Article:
There are many ways to solve the EMI problem, modern EMI suppression methods include: the use of EMI suppression coating, select the appropriate EMI suppression parts and EMI simulation design. This paper discusses the role and design techniques of PCB layered stacking in controlling EMI radiation from the most basic PCB layout.
In the IC power supply pin near the appropriate placement of the appropriate capacity of the capacitor, IC output voltage can jump faster. However, the problem is not so far. Since the capacitor has a characteristic of limited frequency response, this makes it impossible to generate the harmonic power required to drive the IC output in a full frequency band. In addition, the transient voltage formed on the power supply bus creates a voltage drop across the inductor at both ends of the decoupling path. These transient voltages are the main common mode EMI sources. How should we solve these problems?
For the ICs on our circuit boards, the power supply layer around the IC can be seen as an excellent high-frequency capacitor that collects the amount of energy that is leaking from discrete capacitors that provide high-frequency energy for clean output. In addition, the excellent power supply layer inductance is small, so the inductance of the synthesis of the transient signal is also small, thereby reducing the common mode EMI.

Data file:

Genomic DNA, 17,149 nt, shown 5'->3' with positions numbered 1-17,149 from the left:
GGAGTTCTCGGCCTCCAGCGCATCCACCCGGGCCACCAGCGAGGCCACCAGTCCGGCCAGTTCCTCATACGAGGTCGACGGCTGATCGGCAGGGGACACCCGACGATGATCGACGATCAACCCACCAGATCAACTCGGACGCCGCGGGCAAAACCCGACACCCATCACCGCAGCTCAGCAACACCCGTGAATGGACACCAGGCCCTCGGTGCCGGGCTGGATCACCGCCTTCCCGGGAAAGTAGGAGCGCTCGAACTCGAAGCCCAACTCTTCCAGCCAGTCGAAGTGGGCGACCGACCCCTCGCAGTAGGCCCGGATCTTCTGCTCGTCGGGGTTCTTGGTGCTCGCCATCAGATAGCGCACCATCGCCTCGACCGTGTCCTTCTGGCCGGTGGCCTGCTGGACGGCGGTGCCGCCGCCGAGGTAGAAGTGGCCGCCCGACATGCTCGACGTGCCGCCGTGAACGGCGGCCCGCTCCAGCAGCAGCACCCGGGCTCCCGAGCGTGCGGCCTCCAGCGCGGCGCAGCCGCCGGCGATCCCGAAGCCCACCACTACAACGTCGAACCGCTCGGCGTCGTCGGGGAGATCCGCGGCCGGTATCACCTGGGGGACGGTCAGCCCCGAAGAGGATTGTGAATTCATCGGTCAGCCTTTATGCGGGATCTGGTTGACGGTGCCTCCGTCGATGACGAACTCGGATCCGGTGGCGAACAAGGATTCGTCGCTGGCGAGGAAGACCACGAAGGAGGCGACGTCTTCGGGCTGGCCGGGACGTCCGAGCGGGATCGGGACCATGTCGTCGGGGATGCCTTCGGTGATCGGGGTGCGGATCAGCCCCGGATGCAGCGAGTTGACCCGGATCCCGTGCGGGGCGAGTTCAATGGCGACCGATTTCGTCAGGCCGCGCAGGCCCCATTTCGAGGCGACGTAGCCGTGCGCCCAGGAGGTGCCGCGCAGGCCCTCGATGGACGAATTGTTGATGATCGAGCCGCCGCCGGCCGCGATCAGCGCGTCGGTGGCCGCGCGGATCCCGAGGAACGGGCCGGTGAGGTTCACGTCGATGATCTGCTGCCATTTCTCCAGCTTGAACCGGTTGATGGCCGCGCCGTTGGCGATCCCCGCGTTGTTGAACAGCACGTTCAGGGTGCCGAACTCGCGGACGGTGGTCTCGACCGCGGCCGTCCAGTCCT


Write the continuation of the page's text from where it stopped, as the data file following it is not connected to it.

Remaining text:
Of course, the connection between the power supply layer and the IC power supply pin must be as short as possible because the rising edge of the digital signal is faster and faster, and it is best to connect directly to the pad where the IC power supply pin is located.
In order to control the common mode EMI, the power plane will help decouple and have a sufficiently low inductance, which must be a well-designed power layer pairing. Some people may ask, to what extent is it good? The answer to the problem depends on the stratification of the power supply, the material between the layers, and the operating frequency (ie, the function of IC rise time). Typically, the spacing of the power supply is 6 mils, the interlayer is FR4 material, the equivalent capacitance per square inch of the power supply layer is about 75pF. Obviously, the smaller the interlayer spacing, the larger the capacitance.
There are not many devices with a rise time of 100 to 300 ps, but devices with high rise times in the range of 100 to 300ps will have a high percentage according to the current IC development speed. For circuits with a rise time of 100 to 300 ps, the 3 mil layer spacing will no longer apply to most applications. At that time, it is necessary to use layer spacing of less than 1mil layered technology, and with a high dielectric constant material instead of FR4 dielectric material. Now, ceramic and pottery plastic can meet the design requirements of the 100 to 300ps rise time circuit.
Although new materials and new methods may be used in the future, for today's common 1 to 3 ns rise time circuits, 3 to 6 mil layer spacings and FR4 dielectric materials are usually sufficient to handle high-end harmonics and make the transient signal low enough Said that the common mode EMI can drop very low. The PCB stacking design example presented in this paper will assume a layer spacing of 3 to 6 mils.
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